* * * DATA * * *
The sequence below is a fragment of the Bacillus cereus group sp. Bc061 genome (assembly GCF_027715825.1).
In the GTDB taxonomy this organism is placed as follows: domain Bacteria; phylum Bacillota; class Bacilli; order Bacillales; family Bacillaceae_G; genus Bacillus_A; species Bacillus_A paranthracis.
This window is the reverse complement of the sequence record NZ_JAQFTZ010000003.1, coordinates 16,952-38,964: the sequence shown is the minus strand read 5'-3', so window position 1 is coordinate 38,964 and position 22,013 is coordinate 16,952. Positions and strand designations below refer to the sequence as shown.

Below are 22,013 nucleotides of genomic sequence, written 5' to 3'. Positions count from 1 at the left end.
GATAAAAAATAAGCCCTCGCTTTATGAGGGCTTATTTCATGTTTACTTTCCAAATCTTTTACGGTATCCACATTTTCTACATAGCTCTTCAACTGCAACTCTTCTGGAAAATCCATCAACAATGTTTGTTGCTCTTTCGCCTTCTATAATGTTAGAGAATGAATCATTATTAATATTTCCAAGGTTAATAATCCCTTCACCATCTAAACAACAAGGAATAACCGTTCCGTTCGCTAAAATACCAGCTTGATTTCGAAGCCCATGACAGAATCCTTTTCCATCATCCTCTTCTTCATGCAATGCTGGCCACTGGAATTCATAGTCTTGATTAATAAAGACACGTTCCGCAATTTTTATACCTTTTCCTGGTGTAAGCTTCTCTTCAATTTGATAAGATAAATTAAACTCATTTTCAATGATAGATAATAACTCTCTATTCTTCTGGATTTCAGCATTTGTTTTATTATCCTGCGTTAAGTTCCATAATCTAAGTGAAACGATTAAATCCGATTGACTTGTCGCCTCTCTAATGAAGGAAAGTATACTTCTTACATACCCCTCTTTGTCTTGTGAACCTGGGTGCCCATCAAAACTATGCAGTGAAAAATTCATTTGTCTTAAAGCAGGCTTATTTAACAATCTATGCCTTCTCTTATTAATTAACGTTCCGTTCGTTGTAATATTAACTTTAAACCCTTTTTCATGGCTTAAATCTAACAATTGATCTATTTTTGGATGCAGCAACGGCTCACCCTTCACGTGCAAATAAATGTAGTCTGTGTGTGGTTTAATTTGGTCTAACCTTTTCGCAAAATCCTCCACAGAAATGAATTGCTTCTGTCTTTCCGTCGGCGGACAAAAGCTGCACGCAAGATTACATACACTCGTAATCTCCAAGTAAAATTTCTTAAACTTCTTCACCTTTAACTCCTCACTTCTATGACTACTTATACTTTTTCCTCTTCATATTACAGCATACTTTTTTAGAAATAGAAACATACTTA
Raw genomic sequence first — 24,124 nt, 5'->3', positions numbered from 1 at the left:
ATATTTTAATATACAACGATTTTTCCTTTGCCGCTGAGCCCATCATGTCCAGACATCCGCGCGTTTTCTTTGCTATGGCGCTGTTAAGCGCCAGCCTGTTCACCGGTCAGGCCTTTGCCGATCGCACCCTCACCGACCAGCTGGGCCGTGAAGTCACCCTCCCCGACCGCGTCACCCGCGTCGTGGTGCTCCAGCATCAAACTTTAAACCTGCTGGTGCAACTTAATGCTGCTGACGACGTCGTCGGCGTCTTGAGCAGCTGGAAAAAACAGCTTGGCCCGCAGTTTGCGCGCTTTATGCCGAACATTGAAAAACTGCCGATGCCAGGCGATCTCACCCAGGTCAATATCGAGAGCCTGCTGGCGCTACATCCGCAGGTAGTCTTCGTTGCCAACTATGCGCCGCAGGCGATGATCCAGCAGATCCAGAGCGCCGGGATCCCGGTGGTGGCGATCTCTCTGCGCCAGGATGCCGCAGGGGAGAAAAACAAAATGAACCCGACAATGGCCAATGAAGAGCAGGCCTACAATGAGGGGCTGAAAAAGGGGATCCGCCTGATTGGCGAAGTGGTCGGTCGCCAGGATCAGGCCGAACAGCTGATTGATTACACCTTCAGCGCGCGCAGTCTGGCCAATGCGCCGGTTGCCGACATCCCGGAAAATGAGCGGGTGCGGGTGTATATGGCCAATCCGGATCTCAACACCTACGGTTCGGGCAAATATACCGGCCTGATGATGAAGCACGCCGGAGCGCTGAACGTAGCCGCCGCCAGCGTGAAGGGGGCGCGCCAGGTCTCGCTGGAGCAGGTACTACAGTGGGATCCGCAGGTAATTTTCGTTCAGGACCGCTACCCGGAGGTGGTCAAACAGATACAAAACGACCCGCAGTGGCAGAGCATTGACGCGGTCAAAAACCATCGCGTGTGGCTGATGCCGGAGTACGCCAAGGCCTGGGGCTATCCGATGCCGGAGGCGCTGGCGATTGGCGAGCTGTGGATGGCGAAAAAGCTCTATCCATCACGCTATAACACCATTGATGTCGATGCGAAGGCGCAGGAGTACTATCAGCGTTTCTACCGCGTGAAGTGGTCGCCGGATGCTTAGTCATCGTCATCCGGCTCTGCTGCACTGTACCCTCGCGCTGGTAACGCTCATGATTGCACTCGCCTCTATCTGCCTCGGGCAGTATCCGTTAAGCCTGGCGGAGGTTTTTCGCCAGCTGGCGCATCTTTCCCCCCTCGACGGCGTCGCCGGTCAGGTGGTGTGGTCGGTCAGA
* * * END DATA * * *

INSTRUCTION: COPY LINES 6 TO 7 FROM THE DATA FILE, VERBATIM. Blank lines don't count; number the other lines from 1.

Raw genomic sequence first — 24,124 nt, 5'->3', positions numbered from 1 at the left:
ATATTTTAATATACAACGATTTTTCCTTTGCCGCTGAGCCCATCATGTCCAGACATCCGCGCGTTTTCTTTGCTATGGCGCTGTTAAGCGCCAGCCTGTTCACCGGTCAGGCCTTTGCCGATCGCACCCTCACCGACCAGCTGGGCCGTGAAGTCACCCTCCCCGACCGCGTCACCCGCGTCGTGGTGCTCCAGCATCAAACTTTAAACCTGCTGGTGCAACTTAATGCTGCTGACGACGTCGTCGGCGTCTTGAGCAGCTGGAAAAAACAGCTTGGCCCGCAGTTTGCGCGCTTTATGCCGAACATTGAAAAACTGCCGATGCCAGGCGATCTCACCCAGGTCAATATCGAGAGCCTGCTGGCGCTACATCCGCAGGTAGTCTTCGTTGCCAACTATGCGCCGCAGGCGATGATCCAGCAGATCCAGAGCGCCGGGATCCCGGTGGTGGCGATCTCTCTGCGCCAGGATGCCGCAGGGGAGAAAAACAAAATGAACCCGACAATGGCCAATGAAGAGCAGGCCTACAATGAGGGGCTGAAAAAGGGGATCCGCCTGATTGGCGAAGTGGTCGGTCGCCAGGATCAGGCCGAACAGCTGATTGATTACACCTTCAGCGCGCGCAGTCTGGCCAATGCGCCGGTTGCCGACATCCCGGAAAATGAGCGGGTGCGGGTGTATATGGCCAATCCGGATCTCAACACCTACGGTTCGGGCAAATATACCGGCCTGATGATGAAGCACGCCGGAGCGCTGAACGTAGCCGCCGCCAGCGTGAAGGGGGCGCGCCAGGTCTCGCTGGAGCAGGTACTACAGTGGGATCCGCAGGTAATTTTCGTTCAGGACCGCTACCCGGAGGTGGTCAAACAGATACAAAACGACCCGCAGTGGCAGAGCATTGACGCGGTCAAAAACCATCGCGTGTGGCTGATGCCGGAGTACGCCAAGGCCTGGGGCTATCCGATGCCGGAGGCGCTGGCGATTGGCGAGCTGTGGATGGCGAAAAAGCTCTATCCATCACGCTATAACACCATTGATGTCGATGCGAAGGCGCAGGAGTACTATCAGCGTTTCTACCGCGTGAAGTGGTCGCCGGATGCTTAGTCATCGTCATCCGGCTCTGCTGCACTGTACCCTCGCGCTGGTAACGCTCATGATTGCACTCGCCTCTATCTGCCTCGGGCAGTATCCGTTAAGCCTGGCGGAGGTTTTTCGCCAGCTGGCGCATCTTTCCCCCCTCGACGGCGTCGCCGGTCAGGTGGTGTGGTCGGTCAGA